Bolton School Girls’ Division Newspaper


Queerness in YA Literature

Why choose this topic?

I have chosen to write about young adult literature specifically because it is an important lens through which to examine cultural shifts, as a microcosm for our society. Because YA books are geared toward new generations, what is changing in YA reflects what is changing in our world — and the treatment of queer people is no exception.


However, first and foremost, I chose this topic because I am passionate about it. I believe that positive queer representation for young people is incredibly important. Teens are in a state of transition, constantly evolving and searching for their sense of self, and if young queer people are unable to hear the stories of people like them in the literature they tend to consume, it makes it more difficult for them to understand and develop a sense of identity, leading to feelings of isolation and wrongness. Harmful queer representation can do an equal, if not larger, amount of damage. It is also important to ensure that young straight people are reading about those unlike themselves in order to learn and grow- education and exposure is always the key to enlightenment and tolerance.

There are, perhaps, those who believe that it is inappropriate to expose young people to LGBTQ+ characters, which may stem from the sexualisation of many facets of the queer experience in our society today, which I’ll get into a bit later. In response to those people, I would quote Rebecca Sugar, a prominent bisexual creator of children’s media, who states that “If you wait to tell queer youth that it matters how they feel or that they are even a person, then it’s going to be too late.”

Queerness in YA Literature

Historical context

The rise of YA literature has, interestingly, mirrored the rise of LGBTQ+ activism in society. Both began to become more prominent in the middle of the 20th century. After World War two, adolescence began to be defined as a unique life stage, and the idea of the teenager emerged. This was primarily due to the postwar economic boom of the 1950s-70s and the sexual revolution of the 60s. 

Living standards were rising with high employment rates, and parents were having fewer children due to both the rise of female education and introduction of the birth control pill (1961). This meant that teenagers had more disposable income and became an incredibly popular commercial market audience, especially in the literary industry. 

The aforementioned sexual revolution of the 1960s also had a huge effect on queer activism. The increased regard for human rights and autonomy of the individual had a large impact on people’s attitudes and led to the occurrence of many important events. Trans people of colour in particular played pioneering roles in protests such as the Compton’s cafeteria riot in 1966 and the Stonewall riots in 1969. There was also a wave of decriminalisation in the late 20th century, taking place in England and Wales in 1967. It is important to note that female homosexuality had never actually been illegal in the UK, and that this 1967 act only referred to male homosexual acts.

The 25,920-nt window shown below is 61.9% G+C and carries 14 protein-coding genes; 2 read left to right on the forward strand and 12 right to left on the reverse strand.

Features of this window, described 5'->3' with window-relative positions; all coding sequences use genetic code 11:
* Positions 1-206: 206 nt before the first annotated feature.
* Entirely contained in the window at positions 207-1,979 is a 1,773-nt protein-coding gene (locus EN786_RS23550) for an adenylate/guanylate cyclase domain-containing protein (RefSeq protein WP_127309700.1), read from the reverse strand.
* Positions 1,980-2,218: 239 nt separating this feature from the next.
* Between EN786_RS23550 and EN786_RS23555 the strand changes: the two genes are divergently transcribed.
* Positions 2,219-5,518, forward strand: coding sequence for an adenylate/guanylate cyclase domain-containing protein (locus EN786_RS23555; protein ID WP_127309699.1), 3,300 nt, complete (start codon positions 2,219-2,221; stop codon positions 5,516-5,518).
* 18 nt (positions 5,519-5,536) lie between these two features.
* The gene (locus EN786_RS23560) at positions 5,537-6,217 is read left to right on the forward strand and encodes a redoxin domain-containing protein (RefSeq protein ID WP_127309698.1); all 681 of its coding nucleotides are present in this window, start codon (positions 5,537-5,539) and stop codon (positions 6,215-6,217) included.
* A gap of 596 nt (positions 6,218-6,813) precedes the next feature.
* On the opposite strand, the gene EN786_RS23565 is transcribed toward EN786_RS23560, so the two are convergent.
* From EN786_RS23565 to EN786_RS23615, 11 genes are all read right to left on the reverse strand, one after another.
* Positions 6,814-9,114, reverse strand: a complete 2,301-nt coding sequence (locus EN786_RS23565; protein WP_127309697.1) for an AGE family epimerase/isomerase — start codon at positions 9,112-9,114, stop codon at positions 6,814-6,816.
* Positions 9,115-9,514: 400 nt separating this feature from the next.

Therefore, due to a combination of these social circumstances, the very first queer YA novel was released in 1969, just before the Stonewall riots. John Donovan’s ‘I’ll get there. It better be worth the trip.’ follows 13 year old Davy, who kisses and has a sexual encounter with another boy in his school. After this, his dog gets killed in a hit and run, and he wonders whether his homosexual acts were the cause, though maintaining that he isn’t ashamed of them. Perhaps the book needed to end in this ambiguity to be published- homophobes and queer people alike were able to read it as confirming their contradictory views.

Queer tragedy tropes

In this book, we come across a lot of tragedy. In fact, in all three of the novels following ‘I’ll get there’ in the queer YA genre, the queer character or their close friend dies. Unfortunately, filling a queer character’s journey with tremendous amounts of pain and suffering is still a feature of many pieces of YA literature today. This is troubling, as it can cause young queer people to grow accustomed to associating their own queer experience with pain, and a loss and lack of joy. This is a very complicated concept, of course, as a lot of queer history is rife with pain and suffering, so attempting to understand one’s queerness through the lens of oppression is entirely valid. Events like the HIV/AIDS crisis and horrifying ordeals such as conversion therapy should indeed by addressed in YA fiction and cannot be depicted in a positive light. However, as we see the world around us changing for the better, queer literature is still so often only diffused through grief that it’s impossible not to acknowledge the fact that this must, at least partly, be due to homophobic and transphobic rhetoric. Is a happy ending where a queer person is allowed to live out their life in peace simply less compelling to a straight audience?